contact patch area is determined by pressure, wheel rim diameter, tread width and section height for a given load. the static contact patch area is (virtually) the same for the following sizes:
what changes as you lower the profiile of the tire, reducing it's section height and increasing it's tread width, is that you increase the width of the contact patch and shorten it's length. A shorter, wider contact patch will provide better dry cornering capability, while a longer, narrower contact patch can be better for resistance to aquaplaning and dealing with snow.
the contact patch shape becomes wider - the size (area) remains the same
a shorter, wider contact patch at the same slip angle begins to slip at the same distance from the tire's leading edge as a tire with a longer, narrower contact patch. However, the wider contact patch has more of its length in contact with the road than the narrower contact patch and therefore a larger portion of the overall contact patch area is creating grip. For the same load and slip angle, a wider contact patch generates more grip in dry road conditions.
of course, when you are actually using the tire as intended, the dynamic contact patch of the tire constantly changes shape depending upon the load forces acting on the tire. once you choose your tire the section height, tread width, and tire diameter become fixed. increasing the width of the wheel by .5" will increase the tire's section width - and by implication tread width - by .2" resulting in a wider contact patch. the remaining variable - tire pressure - becomes crucial in determing contact patch shape and therefore the performance of the tire.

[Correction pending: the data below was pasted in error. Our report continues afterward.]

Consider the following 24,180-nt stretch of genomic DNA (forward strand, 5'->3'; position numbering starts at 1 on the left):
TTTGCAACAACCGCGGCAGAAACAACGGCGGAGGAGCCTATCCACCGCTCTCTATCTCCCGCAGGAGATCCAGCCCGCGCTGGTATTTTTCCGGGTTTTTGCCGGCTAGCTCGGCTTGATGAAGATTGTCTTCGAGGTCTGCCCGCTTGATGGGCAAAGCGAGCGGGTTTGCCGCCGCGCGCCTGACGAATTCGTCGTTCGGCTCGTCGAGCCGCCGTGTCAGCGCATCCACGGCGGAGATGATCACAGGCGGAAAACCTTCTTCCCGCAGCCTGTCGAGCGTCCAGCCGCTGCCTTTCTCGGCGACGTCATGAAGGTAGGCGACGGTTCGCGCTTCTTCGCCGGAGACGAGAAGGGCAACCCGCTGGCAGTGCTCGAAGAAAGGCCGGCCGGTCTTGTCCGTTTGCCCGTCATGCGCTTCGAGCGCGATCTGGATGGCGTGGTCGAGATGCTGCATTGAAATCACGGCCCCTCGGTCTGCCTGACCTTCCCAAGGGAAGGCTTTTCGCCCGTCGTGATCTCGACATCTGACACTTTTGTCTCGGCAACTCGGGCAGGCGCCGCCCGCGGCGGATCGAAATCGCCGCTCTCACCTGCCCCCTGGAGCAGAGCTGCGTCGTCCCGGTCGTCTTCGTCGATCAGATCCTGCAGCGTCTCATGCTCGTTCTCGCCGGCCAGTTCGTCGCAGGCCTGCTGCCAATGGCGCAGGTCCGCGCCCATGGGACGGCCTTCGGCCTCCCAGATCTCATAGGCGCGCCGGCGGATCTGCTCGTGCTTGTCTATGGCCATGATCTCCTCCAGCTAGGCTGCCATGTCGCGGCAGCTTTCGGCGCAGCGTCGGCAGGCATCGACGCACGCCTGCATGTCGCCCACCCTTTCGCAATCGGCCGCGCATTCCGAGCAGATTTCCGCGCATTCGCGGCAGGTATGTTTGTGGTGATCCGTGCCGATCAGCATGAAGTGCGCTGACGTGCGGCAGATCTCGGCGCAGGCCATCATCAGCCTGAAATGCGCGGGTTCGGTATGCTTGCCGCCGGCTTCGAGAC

for the track, research done by Jim Hall of Chapparal Can-Am racing fame along with Firestone led to a doubling in width of race tires in the mid-60's. Every time Firestone sent Hall a wider tire, he and his team tested them on consecutively wider wheels, going from 15x7 to 15x9. Each time the increase in tire width and wheel width led to greater cornering forces during skidpad testing. Then Firestone would create a new tire designed for the 9" wheel and Hall would increase wheel width again with the same results. The difference in grip was enough to force Hall to redesign his transmission to handle the greater loads. the end result was an increase in Can-Am race tire width from 6" to 12" in less than 18 months and the acceptance of the fact that a wider contact patch translates into better dry cornering and braking.
as far as street testing goes, in January of '04 Consumer Reports of all people tested plus-sized tire and wheel combinations and found that the wider wheels and tires improved wet/dry handling, emergency handling, wet/dry braking and amazingly enough ice handling! comfort, noise, snow and hydroplaning resistance all decreased in performance. in typical Consumer Reports fashion, the specific tires and the raw test data is left up to the imagination of the reader. The differences were not great in terms of percentage - less than 10% improvement - all we have to go on thanks to their testing methods. However, had they broken out dry handling and dry braking results from the wet the performance differences may have been more dramatic. the fact that the car will handle better in emergency situations should be enough reason for street applications. isn't that the real reason we buy better tires in the first place - to save our lives when the unexpected happens?
Want a meaningful comparison between performance tires and all season, wide vs. narrow, newer Subaru technology vs. older? According to Road & Track's testing, my '02 WRX wagon on 16x6.5 OEM alloys and 205/55x16 RE92's takes 70 feet longer to stop from 80mph in the dry when compared to an '05 STI running 225/45x17 RE070's on 17x8 BBS alloys
you can pack a lot of obstacles to hit in 70 feet, and from 80mph it only takes one hit to ruin your day...